The measures come as the bloc accuses China of “serious human rights violations and abuses” of the Uyghur minority.
The European Union on Wednesday agreed to blacklist Chinese officials for human rights abuses, two diplomats said, the first sanctions against Beijing since the EU arms embargo in 1989 following of the crackdown on Tiananmen Square.
EU ambassadors have approved travel bans and asset freezes for four Chinese people and one entity, whose names will not be made public until formal approval by EU foreign ministers on March 22, as part of a new, broader list of rights sanctions.
“Restrictive measures against serious human rights violations and abuses have been adopted,” said an EU diplomat.
Chinese officials have been accused of human rights abuses against China’s Uyghur Muslim minority, European diplomats told Reuters news agency.
They said the move reflected deep concern about Uyghurs in Europe, the United States and Canada.
The EU last sanctioned China, its second largest trading partner, in June 1989, imposing an arms embargo on Beijing that is still in effect.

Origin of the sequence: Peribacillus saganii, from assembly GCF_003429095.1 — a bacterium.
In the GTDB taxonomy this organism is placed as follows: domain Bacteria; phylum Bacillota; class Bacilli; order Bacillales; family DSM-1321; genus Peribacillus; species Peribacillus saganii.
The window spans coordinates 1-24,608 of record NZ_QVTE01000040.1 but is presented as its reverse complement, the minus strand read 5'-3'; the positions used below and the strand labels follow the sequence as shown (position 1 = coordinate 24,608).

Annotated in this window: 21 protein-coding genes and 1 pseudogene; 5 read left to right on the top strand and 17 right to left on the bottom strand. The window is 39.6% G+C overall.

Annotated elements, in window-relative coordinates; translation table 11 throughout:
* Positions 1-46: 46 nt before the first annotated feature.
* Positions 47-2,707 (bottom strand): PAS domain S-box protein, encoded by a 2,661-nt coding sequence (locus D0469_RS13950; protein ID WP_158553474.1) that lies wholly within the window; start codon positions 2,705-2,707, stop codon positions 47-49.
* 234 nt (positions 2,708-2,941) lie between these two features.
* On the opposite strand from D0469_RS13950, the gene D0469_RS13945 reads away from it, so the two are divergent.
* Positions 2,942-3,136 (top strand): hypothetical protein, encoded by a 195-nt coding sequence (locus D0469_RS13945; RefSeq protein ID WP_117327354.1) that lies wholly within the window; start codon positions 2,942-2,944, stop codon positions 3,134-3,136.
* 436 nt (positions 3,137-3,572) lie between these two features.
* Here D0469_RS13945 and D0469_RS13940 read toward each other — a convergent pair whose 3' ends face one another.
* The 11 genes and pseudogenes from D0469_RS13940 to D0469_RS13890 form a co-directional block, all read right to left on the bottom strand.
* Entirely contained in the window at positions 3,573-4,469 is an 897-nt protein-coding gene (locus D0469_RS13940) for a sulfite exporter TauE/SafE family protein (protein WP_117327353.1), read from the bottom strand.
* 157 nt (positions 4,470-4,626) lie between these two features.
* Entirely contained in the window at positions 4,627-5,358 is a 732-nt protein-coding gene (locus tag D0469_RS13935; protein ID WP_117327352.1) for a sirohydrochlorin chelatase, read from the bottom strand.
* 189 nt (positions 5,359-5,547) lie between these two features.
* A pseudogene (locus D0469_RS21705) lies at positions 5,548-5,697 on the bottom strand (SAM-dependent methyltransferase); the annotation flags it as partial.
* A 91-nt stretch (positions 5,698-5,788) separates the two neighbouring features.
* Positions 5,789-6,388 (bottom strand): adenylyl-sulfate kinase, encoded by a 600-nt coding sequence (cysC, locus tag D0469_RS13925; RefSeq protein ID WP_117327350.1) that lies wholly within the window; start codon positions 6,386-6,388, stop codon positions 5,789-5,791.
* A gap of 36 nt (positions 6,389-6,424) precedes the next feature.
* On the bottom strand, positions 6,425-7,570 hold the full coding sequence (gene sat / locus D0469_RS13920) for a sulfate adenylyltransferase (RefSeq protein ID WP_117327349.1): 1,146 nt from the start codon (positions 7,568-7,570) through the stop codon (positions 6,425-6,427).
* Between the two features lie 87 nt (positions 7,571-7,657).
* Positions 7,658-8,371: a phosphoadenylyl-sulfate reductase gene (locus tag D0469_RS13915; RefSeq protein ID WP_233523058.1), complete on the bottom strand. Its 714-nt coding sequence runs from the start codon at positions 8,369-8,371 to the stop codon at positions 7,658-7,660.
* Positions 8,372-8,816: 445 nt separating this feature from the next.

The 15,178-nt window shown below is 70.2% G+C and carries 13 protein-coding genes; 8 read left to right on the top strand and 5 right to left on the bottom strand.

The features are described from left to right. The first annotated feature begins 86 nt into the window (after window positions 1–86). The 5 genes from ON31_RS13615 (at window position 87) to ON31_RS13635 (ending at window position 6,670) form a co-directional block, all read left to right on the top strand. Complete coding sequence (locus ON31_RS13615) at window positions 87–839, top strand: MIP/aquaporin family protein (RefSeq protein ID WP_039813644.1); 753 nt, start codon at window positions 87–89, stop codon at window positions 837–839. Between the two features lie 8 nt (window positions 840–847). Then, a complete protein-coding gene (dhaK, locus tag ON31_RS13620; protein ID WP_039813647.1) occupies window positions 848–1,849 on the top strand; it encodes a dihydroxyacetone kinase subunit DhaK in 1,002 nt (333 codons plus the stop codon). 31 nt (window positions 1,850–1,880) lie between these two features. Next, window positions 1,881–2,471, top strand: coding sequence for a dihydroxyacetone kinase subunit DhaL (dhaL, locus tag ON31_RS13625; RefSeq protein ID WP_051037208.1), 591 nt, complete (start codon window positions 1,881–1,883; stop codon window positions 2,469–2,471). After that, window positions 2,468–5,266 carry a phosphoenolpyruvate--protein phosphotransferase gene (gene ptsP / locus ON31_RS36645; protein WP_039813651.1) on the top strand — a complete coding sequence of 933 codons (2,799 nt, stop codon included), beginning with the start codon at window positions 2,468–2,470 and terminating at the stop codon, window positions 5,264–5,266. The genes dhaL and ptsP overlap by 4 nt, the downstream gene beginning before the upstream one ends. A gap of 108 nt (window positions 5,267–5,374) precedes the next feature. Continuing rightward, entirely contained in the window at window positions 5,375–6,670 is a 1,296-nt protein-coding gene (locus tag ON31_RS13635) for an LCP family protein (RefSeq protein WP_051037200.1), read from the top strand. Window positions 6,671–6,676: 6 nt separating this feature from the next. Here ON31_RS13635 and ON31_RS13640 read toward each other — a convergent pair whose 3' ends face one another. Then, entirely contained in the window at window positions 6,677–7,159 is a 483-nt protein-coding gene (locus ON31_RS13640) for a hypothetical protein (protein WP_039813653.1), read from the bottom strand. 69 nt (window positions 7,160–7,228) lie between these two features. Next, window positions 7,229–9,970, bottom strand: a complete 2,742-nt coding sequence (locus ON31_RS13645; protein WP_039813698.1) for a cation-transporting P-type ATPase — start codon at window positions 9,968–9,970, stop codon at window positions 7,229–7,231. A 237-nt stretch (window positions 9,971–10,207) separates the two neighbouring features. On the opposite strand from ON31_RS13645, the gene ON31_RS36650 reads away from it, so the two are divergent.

UN activists and rights experts say at least one million Muslims are being held in camps in the remote western region of Xinjiang. Activists and some Western politicians accuse China of using torture, forced labor and sterilization.
The Dutch parliament has followed Canada and the United States in calling China’s treatment of the genocide of the Uyghurs, which China rejects.
On Twitter, the Chinese mission to the EU reposted comments on the new sanctions handed down on Tuesday by Chinese ambassador to the bloc, Zhang Ming, saying Beijing would not change its policy.
“The sanctions are conflicting,” the Chinese mission said on Twitter. “We want a dialogue, not a confrontation. We ask the European side to think twice. If some insist on confrontation, we will not back down, for we have no choice but to shoulder our responsibilities to the people.
China denies any human rights violations in Xinjiang and says its camps provide vocational training and are necessary to “fight extremism.”
The EU’s full list of 11 names approved by EU ambassadors also includes officials from Russia, Libya, South Sudan and North Korea, diplomats said.